Single Touch Payroll

With the dawn of the current financial year, regulatory compliance for employers has become even more stringent with the introduction of Single Touch Payroll (STP). STP is a reporting framework for businesses with 20 or more employees to provide payroll and superannuation information to the Australian Taxation Office (ATO) on or before the day on which these amounts are paid. This is as opposed to providing this information partly through a monthly or quarterly business activity statement.

The framework was introduced in an effort to reduce the costs to employers of meeting their PAYG withholding obligations. STP will reduce the need to complete activities such as reconciling data between regular payroll payments and data used to complete an activity statement or reconciling and producing an annual payment summary for an employee at year end. Conversely, employees will be able to access their information in real-time via online MyGov accounts and know when payments have been made and how they have been calculated. All in all, this seems like a win-win for both employers and employees alike. However, with real-time data comes real-time errors and penalties.

Previously, if employers calculated incorrect PAYG withholding amounts or didn’t pay their employees’ superannuation on-time, there was time to fix up the errors or make any late payments with little or no ramifications. However, with the introduction of STP, the ATO will know in real-time when an employer hasn’t met their payroll and superannuation obligations.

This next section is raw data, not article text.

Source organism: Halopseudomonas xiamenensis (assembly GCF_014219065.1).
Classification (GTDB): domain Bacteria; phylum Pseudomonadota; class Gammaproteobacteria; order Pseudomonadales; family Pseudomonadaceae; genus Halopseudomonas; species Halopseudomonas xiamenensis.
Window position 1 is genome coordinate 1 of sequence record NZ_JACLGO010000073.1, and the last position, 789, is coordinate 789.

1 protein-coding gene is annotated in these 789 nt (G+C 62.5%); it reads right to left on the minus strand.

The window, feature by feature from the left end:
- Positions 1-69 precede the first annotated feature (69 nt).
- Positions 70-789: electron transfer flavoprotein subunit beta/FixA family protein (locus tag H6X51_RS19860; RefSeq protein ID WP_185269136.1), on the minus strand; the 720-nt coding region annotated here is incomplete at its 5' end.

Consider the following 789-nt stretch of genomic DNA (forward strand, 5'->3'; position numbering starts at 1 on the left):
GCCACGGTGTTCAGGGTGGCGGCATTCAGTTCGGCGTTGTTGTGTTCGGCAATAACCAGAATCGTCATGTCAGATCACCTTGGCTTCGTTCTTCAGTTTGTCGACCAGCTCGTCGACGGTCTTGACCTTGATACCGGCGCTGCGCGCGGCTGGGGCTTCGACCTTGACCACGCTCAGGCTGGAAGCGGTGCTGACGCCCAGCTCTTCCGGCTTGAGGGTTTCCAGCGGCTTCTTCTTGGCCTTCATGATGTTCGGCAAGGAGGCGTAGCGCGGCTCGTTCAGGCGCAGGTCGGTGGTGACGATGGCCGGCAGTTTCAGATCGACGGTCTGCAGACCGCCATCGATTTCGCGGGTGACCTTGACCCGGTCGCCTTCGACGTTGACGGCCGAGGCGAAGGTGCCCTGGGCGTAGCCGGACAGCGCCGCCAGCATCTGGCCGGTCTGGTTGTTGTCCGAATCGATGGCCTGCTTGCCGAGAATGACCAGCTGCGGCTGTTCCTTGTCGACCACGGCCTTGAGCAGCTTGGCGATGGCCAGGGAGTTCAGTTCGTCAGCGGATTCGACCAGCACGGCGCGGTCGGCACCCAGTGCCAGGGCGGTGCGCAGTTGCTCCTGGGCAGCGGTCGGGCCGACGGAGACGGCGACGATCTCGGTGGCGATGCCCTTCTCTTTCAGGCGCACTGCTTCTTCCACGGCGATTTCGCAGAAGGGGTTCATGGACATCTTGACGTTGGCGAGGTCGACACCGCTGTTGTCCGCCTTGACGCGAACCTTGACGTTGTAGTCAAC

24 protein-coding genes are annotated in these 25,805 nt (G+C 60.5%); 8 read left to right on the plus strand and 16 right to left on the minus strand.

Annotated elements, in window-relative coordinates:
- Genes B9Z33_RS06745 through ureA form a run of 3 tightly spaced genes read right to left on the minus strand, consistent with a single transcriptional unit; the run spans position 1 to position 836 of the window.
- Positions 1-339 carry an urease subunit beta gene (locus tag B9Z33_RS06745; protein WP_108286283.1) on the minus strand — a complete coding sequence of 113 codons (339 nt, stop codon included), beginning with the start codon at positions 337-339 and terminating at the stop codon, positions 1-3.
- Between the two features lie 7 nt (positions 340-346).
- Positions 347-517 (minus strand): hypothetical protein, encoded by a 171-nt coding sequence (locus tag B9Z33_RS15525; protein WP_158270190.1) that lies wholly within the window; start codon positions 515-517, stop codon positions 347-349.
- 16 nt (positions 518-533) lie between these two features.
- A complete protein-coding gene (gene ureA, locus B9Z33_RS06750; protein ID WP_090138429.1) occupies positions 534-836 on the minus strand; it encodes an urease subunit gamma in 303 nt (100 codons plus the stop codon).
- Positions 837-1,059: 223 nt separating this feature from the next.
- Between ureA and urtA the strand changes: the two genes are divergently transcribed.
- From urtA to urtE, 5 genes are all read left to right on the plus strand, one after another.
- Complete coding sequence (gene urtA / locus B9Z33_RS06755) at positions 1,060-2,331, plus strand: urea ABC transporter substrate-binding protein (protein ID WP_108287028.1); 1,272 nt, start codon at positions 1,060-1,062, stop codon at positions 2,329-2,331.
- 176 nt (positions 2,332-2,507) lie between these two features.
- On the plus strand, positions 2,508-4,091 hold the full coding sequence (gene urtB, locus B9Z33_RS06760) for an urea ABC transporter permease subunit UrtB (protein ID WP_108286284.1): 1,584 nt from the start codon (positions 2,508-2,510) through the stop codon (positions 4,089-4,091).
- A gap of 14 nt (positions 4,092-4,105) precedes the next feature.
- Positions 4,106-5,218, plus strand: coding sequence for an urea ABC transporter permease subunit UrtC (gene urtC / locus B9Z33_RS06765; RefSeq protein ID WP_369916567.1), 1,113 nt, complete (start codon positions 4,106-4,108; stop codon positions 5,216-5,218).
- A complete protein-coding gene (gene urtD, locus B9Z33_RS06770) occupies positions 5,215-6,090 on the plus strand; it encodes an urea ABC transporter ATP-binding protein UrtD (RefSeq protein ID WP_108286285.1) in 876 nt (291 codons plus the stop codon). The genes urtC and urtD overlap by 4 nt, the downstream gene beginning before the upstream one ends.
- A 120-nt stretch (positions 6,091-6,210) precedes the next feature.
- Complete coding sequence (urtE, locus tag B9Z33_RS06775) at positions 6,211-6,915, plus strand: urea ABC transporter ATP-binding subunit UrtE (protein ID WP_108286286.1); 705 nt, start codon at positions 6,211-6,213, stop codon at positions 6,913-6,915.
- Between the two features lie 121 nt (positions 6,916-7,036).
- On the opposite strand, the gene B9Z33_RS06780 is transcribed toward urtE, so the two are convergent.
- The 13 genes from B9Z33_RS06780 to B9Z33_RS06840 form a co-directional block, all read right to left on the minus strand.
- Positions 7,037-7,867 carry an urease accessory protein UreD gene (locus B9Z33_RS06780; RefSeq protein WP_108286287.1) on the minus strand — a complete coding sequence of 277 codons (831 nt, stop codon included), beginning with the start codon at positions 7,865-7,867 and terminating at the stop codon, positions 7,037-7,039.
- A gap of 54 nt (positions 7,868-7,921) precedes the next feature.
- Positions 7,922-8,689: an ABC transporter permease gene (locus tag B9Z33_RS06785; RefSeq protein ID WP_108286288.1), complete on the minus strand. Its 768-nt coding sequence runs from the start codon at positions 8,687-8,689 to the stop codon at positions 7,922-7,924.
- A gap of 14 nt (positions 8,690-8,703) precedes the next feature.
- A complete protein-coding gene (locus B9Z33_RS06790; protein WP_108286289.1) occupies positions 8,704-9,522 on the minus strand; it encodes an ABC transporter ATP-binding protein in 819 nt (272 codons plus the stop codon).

Furthermore, STP does not only apply to just employees’ salary and wages. It also applies to other payments such as director’s fees and, with withholding obligations having to be calculated on a weekly, fortnightly or monthly basis, gone are the days when an employer could wait until year end to calculate how much to pay as a director fee or wages. This could result in the ATO levying a penalty against an employer for non-compliance with payroll and superannuation law. And to make the matter even more tricky, it looks like all employers will be required to use STP by 1 July 2019.

Not all is bad – this is a good opportunity for employers to get on top of their obligations and bring forward their tax planning for the year which can provide more relevant and timely information for their businesses. It’s important to get this right and understand your obligations as an employer in an increasingly regulatory environment. There’s no better time than now to setup an appointment with your accountant to discuss these matters in detail.

Should you require further information, we are always here to help. Please get in touch with our team.

 

Jamie Arrington – Manager

B.Com CA